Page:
In July we joined Big Art (Arthur's Father), and Marji (Arthur's wicked stepmother) for a delightful trip to Switzerland with all of their children, spouses, and grandchildren. We based ourselves in Meiringen, a delightful village south of Luzern. Over the next days and weeks I will share my journal, photographs, and other goodies from our trip.
We have breakfast and then walk down to the train station. We have packed umbrellas because there is the possibility of rain, and take the train to Interlaken and then to Bern, getting into Bern around noon.
The Bahnhofplatz is completely torn-up, making Heiligergeistkirche only available to street people, who drink all day long on its steps and porches. So we take our time and walk down what is essentially Kramgaße. The main government building is veiled in scaffolding and is unavailable for either camera or eye, so the old town is now the only choice.
There are lots of shops so we look them over, finally stopping at an orientalisches sport for a filled (meat) pastry and tabbouleh.
Of special interest is the Münster, which we approach from the rear. There is a wonderful hotel particuleur which is used as a government office. From the park behind the Münster we can see the houses and buildings that we just walked past are actually perched high above the Aure, with gardens and greenhouses on the downside.
The entrance to the Münster is a delightful amalgam of polychromed biblical figures and saints, centering on Our Lady and Saint Michael. The tympanum is filled with a last judgment. The nave has been made into a preaching hall centered on the mid-nave pulpit, with a small communion table placed below it. The crossing is dominated by a large black stone (basalt?) table, and the choir and apse has been turned into a taufkapelle. There is also an interesting Totentanz window in the north transept. The reformation has either left or given few religious images. Most of the symbolism is civic or from nature.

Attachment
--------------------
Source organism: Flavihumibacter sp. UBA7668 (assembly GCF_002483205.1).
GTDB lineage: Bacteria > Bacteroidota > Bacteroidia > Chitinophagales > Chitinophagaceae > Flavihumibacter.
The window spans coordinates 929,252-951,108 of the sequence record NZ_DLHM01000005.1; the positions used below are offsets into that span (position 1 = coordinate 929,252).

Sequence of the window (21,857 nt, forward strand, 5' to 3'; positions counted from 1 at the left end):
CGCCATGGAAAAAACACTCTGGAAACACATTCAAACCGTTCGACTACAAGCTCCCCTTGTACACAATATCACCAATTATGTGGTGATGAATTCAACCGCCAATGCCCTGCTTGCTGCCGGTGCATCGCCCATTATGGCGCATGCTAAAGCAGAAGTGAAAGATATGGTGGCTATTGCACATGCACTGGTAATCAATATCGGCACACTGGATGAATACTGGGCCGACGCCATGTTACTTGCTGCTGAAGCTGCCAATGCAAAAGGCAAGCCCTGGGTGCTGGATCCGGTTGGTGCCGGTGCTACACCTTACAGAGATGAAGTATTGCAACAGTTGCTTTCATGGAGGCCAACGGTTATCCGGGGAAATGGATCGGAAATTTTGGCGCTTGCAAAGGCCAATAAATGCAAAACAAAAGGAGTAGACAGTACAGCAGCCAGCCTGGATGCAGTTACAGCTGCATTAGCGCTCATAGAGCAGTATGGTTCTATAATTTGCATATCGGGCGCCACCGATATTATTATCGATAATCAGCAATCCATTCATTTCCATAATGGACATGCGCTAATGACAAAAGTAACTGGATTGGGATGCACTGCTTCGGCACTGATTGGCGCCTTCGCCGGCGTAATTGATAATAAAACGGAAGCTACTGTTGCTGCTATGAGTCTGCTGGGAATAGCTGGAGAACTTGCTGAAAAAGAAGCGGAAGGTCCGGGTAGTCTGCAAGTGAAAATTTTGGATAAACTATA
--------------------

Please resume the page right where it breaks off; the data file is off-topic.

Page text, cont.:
On our way to the Rathaus we pass by Ss. Peter and Paul's Church, a French-speaking Catholic church (19th Century) with wonderfully fresh artwork. The Rathaus looks heavily restored.
It's time to leave, so we take the train back to Interlaken with a sandwich and pretzel from Brezelkönig in hand. By the time we reach Interlaken, it is raining and we get out our umbrellas to make our way to the Tellspiel. On the way it rains very hard and we take shelter under a carport.
The play is very moving a mix of Oberamergau and the 4th of July. Before the play we are treated to a behind-the-scenes tour of costumes, dressing rooms, animal stalls, etc. Then we wait almost 2 hours for the performance to begin. There are refreshments Alpenmacaron, a combination of macaroni, potatoes, ham, and cream actually delicious. There are just potatoes treated in the same manner and also two kinds of würst, and lots of beer.
The Tellspiel is performed in the rain, and in German. The lines are quite simple, so I get some of it. The beginning is so (naïve is to harsh a word) innocent, with the cows dressed in flowers and bells returning to the lower farms in the Fall, the joy of the people, the community it almost moves me to tears. Would that I were moved to tears of joy for my country! There is also a chorus (as in the Greek) of men, and one of women, who comment on the scene. Around us there are many children, thrilled and drinking it all in with wide eyes and smiles.
After the performance, Carolyn attempt to get taxis to the train station as it is still raining very hard. Aber es gibt kein Taxis. So we hail a cab for Marji and Art, and Robert and family and then the rest of run like hell, to catch the last train, and to minimize our exposure to the rain. During the ride home we give some suggestions to Dan for his family's trip to Paris.
We walk home to write, read, and sleep.
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